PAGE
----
The United Nations Development Programme (UNDP) has now placed Malaysia in the Very High Human Development Category. This is under the Human Development Index (HDI) for 2018.

The index has 62 countries in the “very high” human development category where Malaysia stands on the 62nd place. The next batch of countries until the 116th in the ranking is in the high category. Indonesia continues to enjoy the same position as of 111th under the high category.

The top five countries in the global HDI rankings are Norway (0.954), Switzerland (0.946), Ireland (0.942), Germany (0.939) and Hong Kong (0.939).

The Human Development Index (HDI) is a composite statistic (composite index) of life expectancy, education, and per capita income indicators, which are used to rank countries into four tiers of human development.

The reason for Malaysia’s going up the scale has been attributed to an improved life expectancy average of 76 years versus 75.8 years in 2017, and a higher Per Capita Gross National Income at Purchasing Power Parity (PPP) of US$27,227 compared to US$26,555 in 2017.

The UNDP’s 2019 Human Development Report (HDR) reveals that “between 1990 and 2018, Malaysia has shown steady progress in the human development index – from 0.644 to 0.804 – an increase of 24.9 percent, reflecting an average annual increase of 0.80 percent.”

Among others, the report noted that Malaysia’s life expectancy at birth increased by 5.1 years; mean years of schooling increased by 3.6 years, and expected years of schooling increased by 3.7 years; while it’s Per Capita Gross National Income (GNI) increased by about 167.6 percent between 1990 and 2018.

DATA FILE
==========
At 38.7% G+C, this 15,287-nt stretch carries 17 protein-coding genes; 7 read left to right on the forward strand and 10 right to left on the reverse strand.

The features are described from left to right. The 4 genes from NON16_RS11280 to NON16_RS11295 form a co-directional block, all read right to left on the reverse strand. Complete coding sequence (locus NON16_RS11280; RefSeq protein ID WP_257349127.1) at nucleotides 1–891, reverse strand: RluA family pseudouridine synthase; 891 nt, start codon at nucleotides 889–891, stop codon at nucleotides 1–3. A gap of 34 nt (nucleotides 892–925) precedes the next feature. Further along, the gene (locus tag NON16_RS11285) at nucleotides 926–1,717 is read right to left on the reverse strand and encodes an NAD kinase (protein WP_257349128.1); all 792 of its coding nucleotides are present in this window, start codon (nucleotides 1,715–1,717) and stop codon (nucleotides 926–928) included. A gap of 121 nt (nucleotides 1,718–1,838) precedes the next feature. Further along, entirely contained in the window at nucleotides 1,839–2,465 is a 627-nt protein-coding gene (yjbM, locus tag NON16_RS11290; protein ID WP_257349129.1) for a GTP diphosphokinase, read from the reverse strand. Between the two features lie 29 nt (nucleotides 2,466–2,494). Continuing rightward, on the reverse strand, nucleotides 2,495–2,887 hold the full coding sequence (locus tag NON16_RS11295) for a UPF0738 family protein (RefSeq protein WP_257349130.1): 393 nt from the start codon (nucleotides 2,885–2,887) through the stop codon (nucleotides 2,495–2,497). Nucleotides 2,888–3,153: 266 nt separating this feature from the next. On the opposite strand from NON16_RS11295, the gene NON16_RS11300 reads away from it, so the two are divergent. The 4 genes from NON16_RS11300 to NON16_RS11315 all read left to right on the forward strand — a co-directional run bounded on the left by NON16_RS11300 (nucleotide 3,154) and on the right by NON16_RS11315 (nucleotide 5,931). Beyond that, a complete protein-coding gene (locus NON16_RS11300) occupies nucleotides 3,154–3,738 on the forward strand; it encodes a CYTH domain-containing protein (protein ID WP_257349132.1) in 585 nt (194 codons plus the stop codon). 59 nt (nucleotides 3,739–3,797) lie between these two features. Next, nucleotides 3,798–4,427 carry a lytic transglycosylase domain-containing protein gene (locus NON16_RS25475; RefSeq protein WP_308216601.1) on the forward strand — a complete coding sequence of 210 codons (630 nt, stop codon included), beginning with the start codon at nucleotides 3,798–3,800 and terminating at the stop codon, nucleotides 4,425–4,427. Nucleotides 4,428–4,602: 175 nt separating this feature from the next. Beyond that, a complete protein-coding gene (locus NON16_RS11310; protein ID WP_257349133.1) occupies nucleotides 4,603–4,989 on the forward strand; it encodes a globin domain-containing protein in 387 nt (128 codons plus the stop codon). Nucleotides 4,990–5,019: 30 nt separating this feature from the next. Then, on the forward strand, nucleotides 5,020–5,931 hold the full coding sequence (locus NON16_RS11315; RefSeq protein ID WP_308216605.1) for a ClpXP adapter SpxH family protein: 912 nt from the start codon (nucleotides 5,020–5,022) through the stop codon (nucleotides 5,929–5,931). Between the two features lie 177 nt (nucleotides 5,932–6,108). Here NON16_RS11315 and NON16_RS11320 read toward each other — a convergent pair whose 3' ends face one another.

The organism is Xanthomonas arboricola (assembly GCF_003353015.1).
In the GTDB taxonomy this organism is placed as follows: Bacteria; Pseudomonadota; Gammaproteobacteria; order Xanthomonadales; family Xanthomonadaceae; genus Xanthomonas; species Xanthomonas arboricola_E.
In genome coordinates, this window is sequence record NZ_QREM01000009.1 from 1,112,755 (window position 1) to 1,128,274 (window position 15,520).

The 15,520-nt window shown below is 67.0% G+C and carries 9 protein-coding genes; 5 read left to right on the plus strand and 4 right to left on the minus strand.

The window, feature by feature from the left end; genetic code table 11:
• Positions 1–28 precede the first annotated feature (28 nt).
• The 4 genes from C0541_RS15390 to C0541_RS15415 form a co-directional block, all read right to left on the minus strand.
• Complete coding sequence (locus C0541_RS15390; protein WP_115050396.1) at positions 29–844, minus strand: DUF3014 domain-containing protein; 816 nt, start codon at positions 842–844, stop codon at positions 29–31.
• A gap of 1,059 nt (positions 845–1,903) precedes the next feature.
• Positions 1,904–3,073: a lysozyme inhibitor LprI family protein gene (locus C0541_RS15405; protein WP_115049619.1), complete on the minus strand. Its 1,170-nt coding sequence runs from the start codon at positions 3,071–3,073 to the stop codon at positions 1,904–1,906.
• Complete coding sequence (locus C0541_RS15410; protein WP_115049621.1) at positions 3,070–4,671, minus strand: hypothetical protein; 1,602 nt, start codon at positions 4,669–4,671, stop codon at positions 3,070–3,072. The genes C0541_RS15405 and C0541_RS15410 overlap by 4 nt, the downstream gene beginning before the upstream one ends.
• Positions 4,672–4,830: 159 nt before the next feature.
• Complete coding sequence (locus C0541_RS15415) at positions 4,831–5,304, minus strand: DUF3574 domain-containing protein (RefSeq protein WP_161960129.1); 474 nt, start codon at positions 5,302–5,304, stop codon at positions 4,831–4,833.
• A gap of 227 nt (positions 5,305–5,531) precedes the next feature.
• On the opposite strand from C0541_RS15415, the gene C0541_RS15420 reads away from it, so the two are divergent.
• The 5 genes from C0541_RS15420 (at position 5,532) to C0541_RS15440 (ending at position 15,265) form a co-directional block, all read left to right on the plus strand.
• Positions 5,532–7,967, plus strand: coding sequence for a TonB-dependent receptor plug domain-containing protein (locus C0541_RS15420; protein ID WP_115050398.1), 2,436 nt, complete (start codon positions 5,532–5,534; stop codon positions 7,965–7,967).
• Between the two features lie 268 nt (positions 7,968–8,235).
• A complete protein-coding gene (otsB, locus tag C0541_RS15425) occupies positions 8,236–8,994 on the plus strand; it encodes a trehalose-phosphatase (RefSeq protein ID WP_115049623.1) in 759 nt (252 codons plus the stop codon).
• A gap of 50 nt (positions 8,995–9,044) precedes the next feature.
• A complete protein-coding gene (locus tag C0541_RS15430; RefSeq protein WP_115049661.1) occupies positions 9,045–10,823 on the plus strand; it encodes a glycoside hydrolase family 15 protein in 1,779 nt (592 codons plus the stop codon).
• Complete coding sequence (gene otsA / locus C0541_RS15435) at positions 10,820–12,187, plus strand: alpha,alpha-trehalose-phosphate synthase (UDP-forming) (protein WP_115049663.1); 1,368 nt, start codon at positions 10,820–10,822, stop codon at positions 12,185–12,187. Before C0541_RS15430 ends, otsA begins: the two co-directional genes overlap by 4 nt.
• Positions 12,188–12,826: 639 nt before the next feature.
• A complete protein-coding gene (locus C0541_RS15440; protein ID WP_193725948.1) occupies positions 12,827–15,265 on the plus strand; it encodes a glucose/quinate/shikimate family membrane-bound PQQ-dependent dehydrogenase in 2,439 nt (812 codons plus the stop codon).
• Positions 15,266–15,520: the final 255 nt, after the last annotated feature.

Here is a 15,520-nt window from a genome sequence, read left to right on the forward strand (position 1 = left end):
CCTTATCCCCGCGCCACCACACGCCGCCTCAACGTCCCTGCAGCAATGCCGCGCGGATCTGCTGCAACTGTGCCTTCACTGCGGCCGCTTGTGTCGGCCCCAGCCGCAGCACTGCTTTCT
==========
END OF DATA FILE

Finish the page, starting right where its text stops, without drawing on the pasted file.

Under the leadership of Mr. Mohammed Mahathir, Malaysia has been showing growth in both industry and youth-led programmes. The cost of living has been curtailed by encouraging indigenous industry and self-reliant projects, supported by the related government programmes.

The report rightly attributes growth to people-friendly policies as well.  An increase in the number of domestic policies also has been of benefit to the overall growth of the country.  These policies have encouraged fair play, avoiding a race to the bottom in corporate tax rates, especially as digitalization brings new forms of value to the economy, and to detect and deter tax evasion.

Taxation has a huge role to play in the overall growth and health of an economy. Malaysia has put checks and balances in place to ensure taxation is leveled throughout the economy and corruption can be curtailed. Further, Malaysia has been consciously working towards public spending on health, education, and alternatives to a carbon-intensive lifestyle, leading to overall healthy netizens.


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